Donbas, elections and visa-free travel: latest Razumkov Centre poll

Donbas, elections and visa-free travel: latest Razumkov Centre poll

New Ukraine survey/poll data, new blog post.

The Razumkov Centre just released findings from a survey. Boring stuff: more than 2,000 respondents, interviewed between Sept 9-14, 2016 across all of Ukraine except Crimea and the “LNR”/”DNR”, 2.3% MoE.

A few findings I found particularly interesting:

Special status

Half (50%) of respondents did not support granting special status to Donbas, with 23% agreeing and 27% being unsure (“difficult to say”).

The regional numbers don’t throw up any surprises, with respondents from western Ukrainian being the least supportive and respondents in eastern Ukraine in Donbas being the most supportive.


I’d like to see breakdowns by a few other factors, particularly age and level of education (presumably done behind the scenes already? Not significant, possibly), but the Razumkov Centre does provide us with a comparison of how people responded to these questions six months ago.


It’s not the decline in those saying ‘no’ over the two surveys (56% down to 50%) that grabs my attention here – it’s the increase in those respondents who aren’t sure (20% up to 27%) when it comes to special status for Donbas. Based just on these numbers here (i.e., without a bunch of data to nerd around with, whether the sample sizes are large enough to show regional trends over time, etc.) I’d say that an increasing number of Ukrainians aren’t sure what ‘special status’ means at all.

Elections, elections

The numbers aren’t all that different when it comes to elections in the occupied territories in Donbas (the “DNR”/”LNR”) – just under a quarter (24%) support them, half (51%) don’t support them and a quarter (25%) aren’t sure at all.

Again, the regional breakdowns are no surprise (though I’ll highlight, as per the Razumkov report, that the differences for eastern Ukraine and the Donbas aren’t statistically significant).


Want to see the most useless table ever? It’s right there. There’s basically been no significant change over six months on this one.


Visa-free regime with Europe

In the same survey (presented in a different document), people were asked what they thought about the still unrealized visa-free travel regime with the EU. Just over a third (35%) said visa-free travel with the EU was important or very important to them and, not surprisingly, it’s a lot more important to people in western Ukraine.

Yes, the colour scheme was a deliberate choice.

Fortunately the Razumkov Centre points out something about age before I can ask about it – younger respondents (aged 18-29) were more likely to say that a visa-free regime was important or very important (61%) than respondents 60 years and older (18%). Not particularly shocking.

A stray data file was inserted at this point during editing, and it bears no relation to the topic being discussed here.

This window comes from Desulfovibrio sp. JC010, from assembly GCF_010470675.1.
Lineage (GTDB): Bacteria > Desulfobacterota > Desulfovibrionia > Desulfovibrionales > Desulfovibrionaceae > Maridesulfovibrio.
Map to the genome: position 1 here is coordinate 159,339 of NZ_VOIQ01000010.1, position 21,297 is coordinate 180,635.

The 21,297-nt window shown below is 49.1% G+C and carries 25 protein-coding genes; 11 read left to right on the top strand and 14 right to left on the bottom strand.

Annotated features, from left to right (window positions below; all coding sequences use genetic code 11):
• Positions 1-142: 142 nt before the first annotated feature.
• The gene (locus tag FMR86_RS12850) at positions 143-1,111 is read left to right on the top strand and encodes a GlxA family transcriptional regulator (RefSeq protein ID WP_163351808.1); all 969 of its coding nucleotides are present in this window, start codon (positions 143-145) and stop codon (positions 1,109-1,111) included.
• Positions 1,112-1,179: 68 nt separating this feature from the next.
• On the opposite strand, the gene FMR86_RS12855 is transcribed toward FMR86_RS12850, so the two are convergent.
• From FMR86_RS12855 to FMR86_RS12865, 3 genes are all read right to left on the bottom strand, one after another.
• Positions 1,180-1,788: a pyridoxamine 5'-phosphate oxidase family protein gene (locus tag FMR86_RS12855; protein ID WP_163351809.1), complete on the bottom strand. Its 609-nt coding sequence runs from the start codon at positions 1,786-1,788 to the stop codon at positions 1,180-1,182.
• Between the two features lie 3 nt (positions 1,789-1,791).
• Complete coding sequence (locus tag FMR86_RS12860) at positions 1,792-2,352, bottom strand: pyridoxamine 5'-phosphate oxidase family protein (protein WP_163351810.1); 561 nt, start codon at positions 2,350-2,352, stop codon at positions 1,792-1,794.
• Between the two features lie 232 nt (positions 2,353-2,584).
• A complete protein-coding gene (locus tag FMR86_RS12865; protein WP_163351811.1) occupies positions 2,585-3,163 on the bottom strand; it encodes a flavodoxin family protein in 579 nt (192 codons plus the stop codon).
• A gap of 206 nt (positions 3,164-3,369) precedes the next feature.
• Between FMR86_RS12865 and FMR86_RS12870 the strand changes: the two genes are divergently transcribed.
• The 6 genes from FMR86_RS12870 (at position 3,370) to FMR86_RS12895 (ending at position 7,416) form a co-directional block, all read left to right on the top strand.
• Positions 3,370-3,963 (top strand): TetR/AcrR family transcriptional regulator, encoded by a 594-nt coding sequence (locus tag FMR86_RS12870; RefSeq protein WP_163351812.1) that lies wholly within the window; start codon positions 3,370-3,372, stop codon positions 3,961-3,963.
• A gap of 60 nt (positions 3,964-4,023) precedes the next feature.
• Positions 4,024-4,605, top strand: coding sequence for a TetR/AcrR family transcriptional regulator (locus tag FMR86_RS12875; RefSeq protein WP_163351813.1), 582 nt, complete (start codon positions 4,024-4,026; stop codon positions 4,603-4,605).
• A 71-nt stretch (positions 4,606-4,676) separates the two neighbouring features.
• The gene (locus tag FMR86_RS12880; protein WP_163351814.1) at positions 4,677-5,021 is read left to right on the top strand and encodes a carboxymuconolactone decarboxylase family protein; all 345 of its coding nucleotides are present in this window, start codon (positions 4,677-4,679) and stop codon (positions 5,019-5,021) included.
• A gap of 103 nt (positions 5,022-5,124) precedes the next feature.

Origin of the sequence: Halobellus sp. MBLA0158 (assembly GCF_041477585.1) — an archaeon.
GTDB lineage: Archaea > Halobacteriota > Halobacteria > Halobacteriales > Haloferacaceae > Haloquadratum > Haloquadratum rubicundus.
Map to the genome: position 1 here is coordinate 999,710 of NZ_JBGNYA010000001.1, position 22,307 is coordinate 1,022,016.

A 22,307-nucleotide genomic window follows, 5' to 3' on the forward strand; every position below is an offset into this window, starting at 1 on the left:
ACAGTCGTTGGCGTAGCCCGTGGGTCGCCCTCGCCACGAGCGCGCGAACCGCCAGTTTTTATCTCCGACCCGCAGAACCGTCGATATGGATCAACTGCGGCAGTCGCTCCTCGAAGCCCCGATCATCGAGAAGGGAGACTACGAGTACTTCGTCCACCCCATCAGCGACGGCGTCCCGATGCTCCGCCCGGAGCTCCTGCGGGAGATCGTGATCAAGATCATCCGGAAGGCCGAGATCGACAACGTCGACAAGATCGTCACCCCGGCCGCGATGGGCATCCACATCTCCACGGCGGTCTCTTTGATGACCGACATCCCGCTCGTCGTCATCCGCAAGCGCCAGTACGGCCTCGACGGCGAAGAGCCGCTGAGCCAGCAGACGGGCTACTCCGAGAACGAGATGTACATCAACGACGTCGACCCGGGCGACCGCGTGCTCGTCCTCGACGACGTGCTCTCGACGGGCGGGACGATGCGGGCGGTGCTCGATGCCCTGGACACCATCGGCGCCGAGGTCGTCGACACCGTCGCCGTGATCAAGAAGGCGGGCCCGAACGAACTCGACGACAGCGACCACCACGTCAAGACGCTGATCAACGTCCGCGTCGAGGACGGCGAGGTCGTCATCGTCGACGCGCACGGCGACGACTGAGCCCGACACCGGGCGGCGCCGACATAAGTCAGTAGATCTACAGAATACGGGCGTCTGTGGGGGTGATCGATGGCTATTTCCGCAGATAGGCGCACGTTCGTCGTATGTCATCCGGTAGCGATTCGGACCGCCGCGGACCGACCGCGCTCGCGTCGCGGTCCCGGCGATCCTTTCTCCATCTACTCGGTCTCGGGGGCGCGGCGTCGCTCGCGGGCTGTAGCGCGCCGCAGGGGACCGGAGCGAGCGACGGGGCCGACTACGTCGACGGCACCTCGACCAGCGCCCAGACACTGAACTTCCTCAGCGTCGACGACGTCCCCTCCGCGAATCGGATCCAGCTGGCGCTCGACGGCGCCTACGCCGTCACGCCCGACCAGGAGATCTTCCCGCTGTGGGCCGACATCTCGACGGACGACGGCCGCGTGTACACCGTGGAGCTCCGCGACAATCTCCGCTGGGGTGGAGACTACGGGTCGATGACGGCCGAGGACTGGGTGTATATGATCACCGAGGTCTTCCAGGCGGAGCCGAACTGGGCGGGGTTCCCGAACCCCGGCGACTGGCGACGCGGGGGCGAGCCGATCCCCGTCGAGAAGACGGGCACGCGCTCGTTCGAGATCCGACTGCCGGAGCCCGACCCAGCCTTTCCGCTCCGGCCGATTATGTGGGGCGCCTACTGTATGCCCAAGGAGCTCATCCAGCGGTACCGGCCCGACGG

But most Ukrainians aren’t expecting visa-free travel to land anytime soon. Only 7% expect it by the end of this year, 45% expect it in 2017 (either early or later in 2017) while one in five (20%) say it’ll never come. That pessimism is much stronger in eastern and southern Ukraine than anywhere else.


Comments/interpretations welcome.

Czech Republic, Muslims and the left, Part 1 ½

Czech Republic, Muslims and the left, Part 1 ½

This is partly a sequel and a reboot of my previous post where I trudged through European Social Survey data on left/right splits on Czech attitudes towards Muslims and, like Sarah Conner in the first and best Terminator, generally looked confused as I tried to figure out what exactly the hell was going on.

To recap: less than half (44%) of Czechs surveyed in the 2014 ESS said they thought Muslims should be allowed to come and live in the Czech Republic (30% “a few”; 13% “some”; 2% many). Big differences by age and left/right self-identification. Confused me. Has caused me to spend more time this week with SPSS than I wanted.

Who’s left, who’s right?

Here’s the left-right scale from the ESS:

2016-09-19-19-41-40I’ve divided the scale up into five categories for this analysis:

  • Far left: 00 and 01
  • Left: 02, 03 and 04
  • Centre: 05
  • Right: 06, 07, 08
  • Far right: 09 and 10

There’s a pretty obvious pattern by age when it comes to left-right self-identification in the Czech Republic, with older respondents more likely to place themselves on the left – a pattern I wouldn’t be surprised to see in other former Eastern Bloc countries.


These numbers are worth keeping in mind when you’re looking at the graphs below, since some of the groupings here (e.g., self-identified far right 65+ Czechs) are clearly just a handful of people.